A federal judge ruled that Mark Meadows wasn’t acting within the scope of his duties when he joined efforts to reverse Donald Trump’s loss at the ballot box in 2020, dealing a blow to the former White House chief of staff as he faces state criminal charges in Georgia.
(Bloomberg) — A federal judge ruled that Mark Meadows wasn’t acting within the scope of his duties when he joined efforts to reverse Donald Trump’s loss at the ballot box in 2020, dealing a blow to the former White House chief of staff as he faces state criminal charges in Georgia.
US District Judge Steve Jones in Atlanta on Friday denied Meadows’s request to transfer the case to federal court from state court. Had the request been granted, Meadows could have argued that he was immune from state prosecution because his actions related to his job.
Jones ruled that the request to transfer hinged on whether a president’s chief of staff can challenge the result of an election as part of their job. The judge said Meadows didn’t have a role to play in Georgia’s presidential election because the US Constitution delegates voting to the states.
“It would be inconsistent with federalism and the separation of powers to find that activities which are delegated to the states are also within the scope of executive power,” the judge said in a footnote of his ruling.
Shortly after the judge ruled, Meadows filed a notice at the district court that he’s appealing to the US 11th Circuit Court of Appeals in Atlanta.
Fulton County District Attorney Fani Willis charged Meadows, Trump and 17 others on Aug. 14, accusing the group of violating Georgia’s racketeering law by participating in a “criminal enterprise” to keep Trump in office after his loss to Joe Biden was repeatedly verified.
Trump has not said yet whether he will seek to have his case moved to federal court.
Meadows testified on Aug. 28 during a hearing in federal court in Atlanta to consider his removal request. He and his lawyers argued the case against him should be moved because the alleged conduct was connected to his job. Meadows said the actions he carried out were all part of his responsibilities as a White House official, even if they appeared at times to be political in nature.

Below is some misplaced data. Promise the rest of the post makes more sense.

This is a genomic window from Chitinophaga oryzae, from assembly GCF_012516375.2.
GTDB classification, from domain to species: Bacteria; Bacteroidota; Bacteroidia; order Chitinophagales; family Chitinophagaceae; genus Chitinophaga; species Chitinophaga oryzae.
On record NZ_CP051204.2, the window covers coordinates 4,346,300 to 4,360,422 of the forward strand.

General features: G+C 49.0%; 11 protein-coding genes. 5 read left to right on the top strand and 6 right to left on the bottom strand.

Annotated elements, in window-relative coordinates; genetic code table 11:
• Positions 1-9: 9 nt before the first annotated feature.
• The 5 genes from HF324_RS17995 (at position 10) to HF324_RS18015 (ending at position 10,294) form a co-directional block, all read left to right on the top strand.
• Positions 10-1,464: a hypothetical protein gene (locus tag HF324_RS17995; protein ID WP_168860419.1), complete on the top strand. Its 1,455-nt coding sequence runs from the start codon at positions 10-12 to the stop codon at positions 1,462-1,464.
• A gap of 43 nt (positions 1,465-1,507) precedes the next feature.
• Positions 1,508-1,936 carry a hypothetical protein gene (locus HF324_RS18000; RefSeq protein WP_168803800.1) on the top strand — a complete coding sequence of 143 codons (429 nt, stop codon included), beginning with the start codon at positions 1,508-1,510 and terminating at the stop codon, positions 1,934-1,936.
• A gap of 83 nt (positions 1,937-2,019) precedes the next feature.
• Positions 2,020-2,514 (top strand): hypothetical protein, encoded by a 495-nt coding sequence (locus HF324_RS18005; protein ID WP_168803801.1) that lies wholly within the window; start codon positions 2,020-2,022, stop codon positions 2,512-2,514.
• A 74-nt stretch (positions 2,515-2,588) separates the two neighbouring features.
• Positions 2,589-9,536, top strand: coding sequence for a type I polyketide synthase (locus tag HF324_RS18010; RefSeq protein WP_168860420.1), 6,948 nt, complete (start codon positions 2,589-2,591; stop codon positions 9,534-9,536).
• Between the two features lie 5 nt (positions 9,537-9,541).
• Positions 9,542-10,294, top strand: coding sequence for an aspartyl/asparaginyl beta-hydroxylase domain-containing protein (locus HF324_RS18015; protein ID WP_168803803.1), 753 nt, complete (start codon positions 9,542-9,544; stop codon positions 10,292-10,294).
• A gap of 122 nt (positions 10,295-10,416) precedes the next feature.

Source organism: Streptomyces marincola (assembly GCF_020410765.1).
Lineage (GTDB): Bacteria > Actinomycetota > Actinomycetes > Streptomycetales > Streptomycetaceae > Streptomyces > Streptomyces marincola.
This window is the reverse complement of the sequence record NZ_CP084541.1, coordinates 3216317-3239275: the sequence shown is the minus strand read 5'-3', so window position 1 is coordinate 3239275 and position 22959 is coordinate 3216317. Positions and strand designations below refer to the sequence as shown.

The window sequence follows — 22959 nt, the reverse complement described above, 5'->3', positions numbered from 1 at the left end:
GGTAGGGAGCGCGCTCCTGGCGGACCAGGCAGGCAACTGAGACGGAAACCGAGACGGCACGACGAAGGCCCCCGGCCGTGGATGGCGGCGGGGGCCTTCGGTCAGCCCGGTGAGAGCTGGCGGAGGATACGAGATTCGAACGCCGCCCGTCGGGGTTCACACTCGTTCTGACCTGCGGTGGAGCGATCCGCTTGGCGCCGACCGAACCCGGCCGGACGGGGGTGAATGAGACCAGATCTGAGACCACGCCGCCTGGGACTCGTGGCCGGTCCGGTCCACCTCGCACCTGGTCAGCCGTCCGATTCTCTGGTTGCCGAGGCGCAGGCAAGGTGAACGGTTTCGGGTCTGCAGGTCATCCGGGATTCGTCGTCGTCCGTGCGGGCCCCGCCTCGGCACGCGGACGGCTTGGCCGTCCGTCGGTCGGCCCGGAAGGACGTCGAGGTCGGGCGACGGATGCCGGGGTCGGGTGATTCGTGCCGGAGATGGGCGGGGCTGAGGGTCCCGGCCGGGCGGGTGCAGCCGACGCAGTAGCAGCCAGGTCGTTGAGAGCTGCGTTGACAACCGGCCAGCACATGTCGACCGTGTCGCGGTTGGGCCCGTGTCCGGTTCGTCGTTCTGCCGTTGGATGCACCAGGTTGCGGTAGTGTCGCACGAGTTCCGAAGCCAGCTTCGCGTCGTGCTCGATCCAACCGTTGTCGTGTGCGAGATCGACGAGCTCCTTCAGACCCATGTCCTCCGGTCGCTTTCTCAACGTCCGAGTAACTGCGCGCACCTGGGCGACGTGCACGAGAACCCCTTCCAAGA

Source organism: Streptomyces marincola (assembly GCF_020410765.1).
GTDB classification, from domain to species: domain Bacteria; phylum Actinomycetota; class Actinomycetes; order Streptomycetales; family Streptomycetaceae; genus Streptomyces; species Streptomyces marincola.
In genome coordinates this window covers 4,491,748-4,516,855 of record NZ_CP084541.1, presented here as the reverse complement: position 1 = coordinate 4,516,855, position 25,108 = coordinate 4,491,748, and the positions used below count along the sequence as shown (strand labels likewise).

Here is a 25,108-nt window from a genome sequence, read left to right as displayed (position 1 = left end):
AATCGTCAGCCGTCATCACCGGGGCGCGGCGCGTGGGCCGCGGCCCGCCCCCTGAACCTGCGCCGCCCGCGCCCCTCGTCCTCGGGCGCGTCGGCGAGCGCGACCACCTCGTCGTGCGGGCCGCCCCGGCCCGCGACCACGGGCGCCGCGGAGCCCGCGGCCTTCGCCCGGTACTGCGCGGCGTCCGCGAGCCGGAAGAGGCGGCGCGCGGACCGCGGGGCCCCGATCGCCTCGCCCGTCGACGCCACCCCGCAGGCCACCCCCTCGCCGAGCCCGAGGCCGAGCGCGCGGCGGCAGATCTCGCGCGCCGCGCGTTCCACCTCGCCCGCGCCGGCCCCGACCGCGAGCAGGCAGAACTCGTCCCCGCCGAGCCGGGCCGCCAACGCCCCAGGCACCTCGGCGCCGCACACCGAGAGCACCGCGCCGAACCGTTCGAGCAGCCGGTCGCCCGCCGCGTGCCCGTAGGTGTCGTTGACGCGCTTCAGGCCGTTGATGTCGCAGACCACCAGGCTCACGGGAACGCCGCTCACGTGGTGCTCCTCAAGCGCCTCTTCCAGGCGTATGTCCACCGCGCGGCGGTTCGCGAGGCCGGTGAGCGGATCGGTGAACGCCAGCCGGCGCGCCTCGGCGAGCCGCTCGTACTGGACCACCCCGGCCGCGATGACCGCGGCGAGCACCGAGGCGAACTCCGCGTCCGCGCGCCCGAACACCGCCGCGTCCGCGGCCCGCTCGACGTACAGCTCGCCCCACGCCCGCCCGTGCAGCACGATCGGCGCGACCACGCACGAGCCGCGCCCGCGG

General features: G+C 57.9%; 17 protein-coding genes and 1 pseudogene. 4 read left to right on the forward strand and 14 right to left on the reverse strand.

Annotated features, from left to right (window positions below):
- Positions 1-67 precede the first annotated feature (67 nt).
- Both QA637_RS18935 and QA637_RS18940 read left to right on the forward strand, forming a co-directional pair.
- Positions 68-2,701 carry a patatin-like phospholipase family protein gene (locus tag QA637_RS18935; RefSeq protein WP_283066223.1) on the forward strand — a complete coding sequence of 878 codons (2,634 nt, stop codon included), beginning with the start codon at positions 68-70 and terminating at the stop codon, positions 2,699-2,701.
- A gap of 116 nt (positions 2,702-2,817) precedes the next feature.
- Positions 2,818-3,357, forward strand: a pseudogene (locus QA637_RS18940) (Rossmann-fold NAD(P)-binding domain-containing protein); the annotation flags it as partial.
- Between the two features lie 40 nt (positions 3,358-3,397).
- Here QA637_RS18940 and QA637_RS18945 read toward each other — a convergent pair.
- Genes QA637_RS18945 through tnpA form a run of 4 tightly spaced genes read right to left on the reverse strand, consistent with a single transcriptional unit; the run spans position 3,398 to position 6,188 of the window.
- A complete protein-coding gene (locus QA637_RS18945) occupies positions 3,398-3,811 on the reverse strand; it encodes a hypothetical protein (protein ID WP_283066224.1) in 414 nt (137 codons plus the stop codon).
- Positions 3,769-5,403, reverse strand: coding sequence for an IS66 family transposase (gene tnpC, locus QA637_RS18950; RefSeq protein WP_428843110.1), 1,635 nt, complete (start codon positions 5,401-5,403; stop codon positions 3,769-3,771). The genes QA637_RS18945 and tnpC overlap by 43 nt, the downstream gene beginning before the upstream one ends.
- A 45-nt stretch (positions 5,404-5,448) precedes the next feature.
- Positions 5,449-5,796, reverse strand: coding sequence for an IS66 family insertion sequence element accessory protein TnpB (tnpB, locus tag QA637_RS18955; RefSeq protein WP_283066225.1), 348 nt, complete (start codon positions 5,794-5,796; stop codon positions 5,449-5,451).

“I don’t know that I did anything that was outside my scope as chief of staff,” Meadows said.
Meadows testified that Trump told him to set up the infamous call with Georgia Secretary of State Brad Raffensperger, when Trump urged him to “find” enough votes for him to defeat President Biden in the state.
Willis argued in court filings that neither Trump nor Meadows had legal authority to take actions regarding the administration of a presidential election, which is the responsibility of state officials. The Meadows indictment, Willis argued, “is the result of activities taken by him solely to advance the personal and electoral interests of Donald J. Trump.”
The judge said he wasn’t convinced by Meadows’s testimony.
“Meadows was unable to explain the limits of his authority, other than his inability to stump for the president or work on behalf of the campaign,” Jones said in the ruling. “The court finds that Meadows did not adequately convey the outer limits of his authority, and thus, the court gives that testimony less weight.”
The judge agreed with the state that the federal Hatch Act prohibits executive branch employees from engaging in political activity, though the Jones didn’t weigh in on whether Meadows violated that law by getting involved in states’ post-election activities and election results
“These prohibitions on executive branch employees (including the White House Chief of Staff) reinforce the court’s conclusion that Meadows has not shown how his actions relate to the scope of his federal executive branch office,” the judge said.
Four other defendants also want their case heard in federal court: former Justice Department official Jeffrey Clark; former Georgia Republican Party Chairman David Shafer; state Senator Shawn Still; and former Coffee County Republican Chairwoman Cathy Latham. Shafer, Still and Latham were among the 16 fake electors who falsely certified Trump won the election, Willis alleges.
(Updates with Meadows appealing in fifth paragraph.)
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